Arnold Kling  

Private Law Enforcement

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As my co-blogger pointed out, there is an argument for private law enforcement by Edward Stringham.


Imagine if Duke University controlled law enforcement in the area around the university, rather than the city, county and local court system. It is hard to imagine any private organization behaving as unjustly as the government did in this case. The university would have been guided in its behavior not only by the pursuit of justice and truth, certainly the top considerations, but by the impact of the allegations on all of its constituencies -- students, alumni, faculty, the athletic community, donors and its neighbors in Durham.

But how would Duke treat a University of Maryland student who happened to be visiting the campus? And would the Terp accept Blue-Devil jurisdiction?

I continue to believe that The Arbiter with the Golden Scepter is a natural evolution.


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CATEGORIES: Political Economy



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The author at University Update in a related article titled Private Law Enforcement, by Arnold Kling writes:
    TITLE: Private Law Enforcement, by Arnold Kling URL: http://www.universityupdate.com/ACC/Duke/2845297.aspx?src=blog IP: 71.127.138.225 BLOG NAME: University Update DATE: 05/23/2007 09:09:52 AM [Tracked on May 23, 2007 9:09 AM]
COMMENTS (7 to date)
John Thacker writes:

But how would Duke treat a University of Maryland student who happened to be visiting the campus?

Presumably fairly. Who cares about Maryland? They're not a rival of ours.

The bigger problem is the proximity of Carolina.

John Goes writes:

Because when someone from Canada comes to the US and gets accused of rape, there is no justice.

spencer writes:

Don't most Universities actually have private police forces.

Moreover, the problem with the Duke case was not the police, rather it was the court system through the prosecutor.

It is funny, the evidence is overwhelming that the legal system regularly railroads innocent people.
But in regularly reading conservative, libertarian
blogs one would never have had any idea that there was any problems with the legal system until it tried to railroad a group of prosperous, well educated white boys.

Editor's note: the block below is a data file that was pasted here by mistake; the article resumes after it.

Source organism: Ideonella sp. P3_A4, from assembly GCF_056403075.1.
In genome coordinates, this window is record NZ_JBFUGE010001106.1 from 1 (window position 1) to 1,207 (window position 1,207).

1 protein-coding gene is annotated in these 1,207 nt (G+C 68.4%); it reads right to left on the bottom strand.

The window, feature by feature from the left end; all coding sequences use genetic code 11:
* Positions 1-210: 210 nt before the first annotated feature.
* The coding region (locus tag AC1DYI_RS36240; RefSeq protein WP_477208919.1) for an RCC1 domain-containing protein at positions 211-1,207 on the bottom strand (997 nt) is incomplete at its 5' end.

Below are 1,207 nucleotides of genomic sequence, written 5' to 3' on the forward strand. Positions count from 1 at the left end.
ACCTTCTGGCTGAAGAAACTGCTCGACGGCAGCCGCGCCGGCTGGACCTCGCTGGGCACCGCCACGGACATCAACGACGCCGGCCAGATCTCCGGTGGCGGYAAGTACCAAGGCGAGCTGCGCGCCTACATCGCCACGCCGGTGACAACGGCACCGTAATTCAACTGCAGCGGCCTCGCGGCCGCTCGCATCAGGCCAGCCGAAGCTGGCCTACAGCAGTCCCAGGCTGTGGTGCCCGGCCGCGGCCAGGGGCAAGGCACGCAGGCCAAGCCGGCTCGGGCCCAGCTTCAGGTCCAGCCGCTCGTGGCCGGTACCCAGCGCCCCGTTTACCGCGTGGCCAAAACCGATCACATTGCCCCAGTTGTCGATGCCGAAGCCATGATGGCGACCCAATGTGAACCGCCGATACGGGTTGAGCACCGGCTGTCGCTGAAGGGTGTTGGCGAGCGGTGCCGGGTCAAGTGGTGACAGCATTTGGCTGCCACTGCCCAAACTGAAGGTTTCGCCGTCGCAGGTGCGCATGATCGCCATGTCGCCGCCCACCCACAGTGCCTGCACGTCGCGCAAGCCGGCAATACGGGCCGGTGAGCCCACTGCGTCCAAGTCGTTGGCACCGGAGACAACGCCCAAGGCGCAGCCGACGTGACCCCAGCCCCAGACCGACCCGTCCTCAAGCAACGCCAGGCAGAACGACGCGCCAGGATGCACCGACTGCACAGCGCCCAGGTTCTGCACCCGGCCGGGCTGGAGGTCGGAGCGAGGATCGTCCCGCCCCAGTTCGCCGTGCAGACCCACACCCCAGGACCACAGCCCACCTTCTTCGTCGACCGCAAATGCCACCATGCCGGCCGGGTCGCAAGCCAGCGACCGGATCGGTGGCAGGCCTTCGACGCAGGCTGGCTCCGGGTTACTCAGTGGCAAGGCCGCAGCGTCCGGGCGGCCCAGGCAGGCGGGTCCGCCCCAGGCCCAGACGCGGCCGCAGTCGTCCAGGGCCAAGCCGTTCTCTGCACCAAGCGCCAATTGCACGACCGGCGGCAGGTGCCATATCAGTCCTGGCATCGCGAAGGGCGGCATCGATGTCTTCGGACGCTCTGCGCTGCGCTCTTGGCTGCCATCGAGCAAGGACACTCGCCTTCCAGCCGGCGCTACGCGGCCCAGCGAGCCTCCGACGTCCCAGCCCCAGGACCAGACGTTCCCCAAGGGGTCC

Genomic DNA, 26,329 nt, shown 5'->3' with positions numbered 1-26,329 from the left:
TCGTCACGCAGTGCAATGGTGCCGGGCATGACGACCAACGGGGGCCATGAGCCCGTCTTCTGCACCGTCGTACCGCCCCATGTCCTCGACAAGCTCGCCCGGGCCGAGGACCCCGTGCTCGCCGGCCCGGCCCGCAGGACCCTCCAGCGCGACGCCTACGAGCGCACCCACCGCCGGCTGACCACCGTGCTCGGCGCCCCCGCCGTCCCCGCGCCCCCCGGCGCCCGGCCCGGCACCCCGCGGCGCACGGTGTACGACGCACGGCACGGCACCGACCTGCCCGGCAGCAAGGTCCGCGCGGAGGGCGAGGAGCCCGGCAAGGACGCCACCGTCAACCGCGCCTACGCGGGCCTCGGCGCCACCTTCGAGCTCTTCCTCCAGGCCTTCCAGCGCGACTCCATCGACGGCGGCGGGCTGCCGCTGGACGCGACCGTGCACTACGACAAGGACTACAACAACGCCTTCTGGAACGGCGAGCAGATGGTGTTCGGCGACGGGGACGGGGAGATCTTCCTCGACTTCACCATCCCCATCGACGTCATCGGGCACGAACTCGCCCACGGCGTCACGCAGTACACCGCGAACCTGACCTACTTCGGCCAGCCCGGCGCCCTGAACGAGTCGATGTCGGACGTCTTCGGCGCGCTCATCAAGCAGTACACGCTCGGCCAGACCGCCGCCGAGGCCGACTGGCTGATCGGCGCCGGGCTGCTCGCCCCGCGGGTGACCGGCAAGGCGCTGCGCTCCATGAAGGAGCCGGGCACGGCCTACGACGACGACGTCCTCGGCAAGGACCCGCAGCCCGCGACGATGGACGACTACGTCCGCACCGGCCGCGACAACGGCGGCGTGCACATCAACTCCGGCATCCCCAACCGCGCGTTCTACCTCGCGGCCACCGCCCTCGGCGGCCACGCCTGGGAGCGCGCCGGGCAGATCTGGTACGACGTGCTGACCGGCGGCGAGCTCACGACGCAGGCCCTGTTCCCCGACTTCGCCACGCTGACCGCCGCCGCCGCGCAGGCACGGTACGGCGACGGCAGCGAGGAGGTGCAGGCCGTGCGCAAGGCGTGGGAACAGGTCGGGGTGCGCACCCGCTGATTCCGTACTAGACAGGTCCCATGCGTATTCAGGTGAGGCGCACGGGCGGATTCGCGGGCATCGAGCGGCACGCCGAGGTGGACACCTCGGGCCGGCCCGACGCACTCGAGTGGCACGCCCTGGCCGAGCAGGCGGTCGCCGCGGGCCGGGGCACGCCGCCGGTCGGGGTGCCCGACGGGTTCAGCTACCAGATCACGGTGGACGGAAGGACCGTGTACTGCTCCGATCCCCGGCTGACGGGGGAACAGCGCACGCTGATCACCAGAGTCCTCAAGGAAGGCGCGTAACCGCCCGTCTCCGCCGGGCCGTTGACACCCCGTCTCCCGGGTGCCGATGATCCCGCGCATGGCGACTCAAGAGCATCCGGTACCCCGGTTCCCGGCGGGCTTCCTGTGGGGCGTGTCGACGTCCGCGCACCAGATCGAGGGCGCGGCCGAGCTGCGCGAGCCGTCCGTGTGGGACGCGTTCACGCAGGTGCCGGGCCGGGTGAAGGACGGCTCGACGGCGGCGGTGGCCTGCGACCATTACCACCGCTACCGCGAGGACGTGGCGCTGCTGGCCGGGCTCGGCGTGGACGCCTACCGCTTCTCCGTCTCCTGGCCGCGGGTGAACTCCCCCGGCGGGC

James writes:

"But in regularly reading conservative, libertarian blogs one would never have had any idea that there was any problems with the legal system until it tried to railroad a group of prosperous, well educated white boys."

Liar.

Did you really not catch any libertarian mentioning Martha Stewart, "War on Terror" detainees, Suzette Kelo, countless brown skinned immigrants, Cory Maye, other dark skinned poorly educated victims of the drug war and so on?

Hint: If you were correct in your views, you wouldn't have to be so dishonest or deliberately obtuse in your claims.

R. Richard Schweitzer writes:

Does anyone remember how the faculty, trustees, and activists reacted at Duke?

Alex writes:

I would hate to think what a University judicial system would have done to those kids. If you disagree consider what happens to violators of speech codes on campuses over the last 15 years. Each time, the institution's interest come before the students interest, or some lofty goal of fairness.

Any judicial system is going to have false negatives and false positives. The question is how you set the rules and the influence on the rules on the ratio of these false outcomes on each side to the correct result, whatever that is.

John Thacker writes:

Duke does have a private police force. It's not deputized by the city, so all they can do is impound cars on private property or ask people to leave. (Well, they can withhold grades and garnish paychecks if you're a student or employee.)

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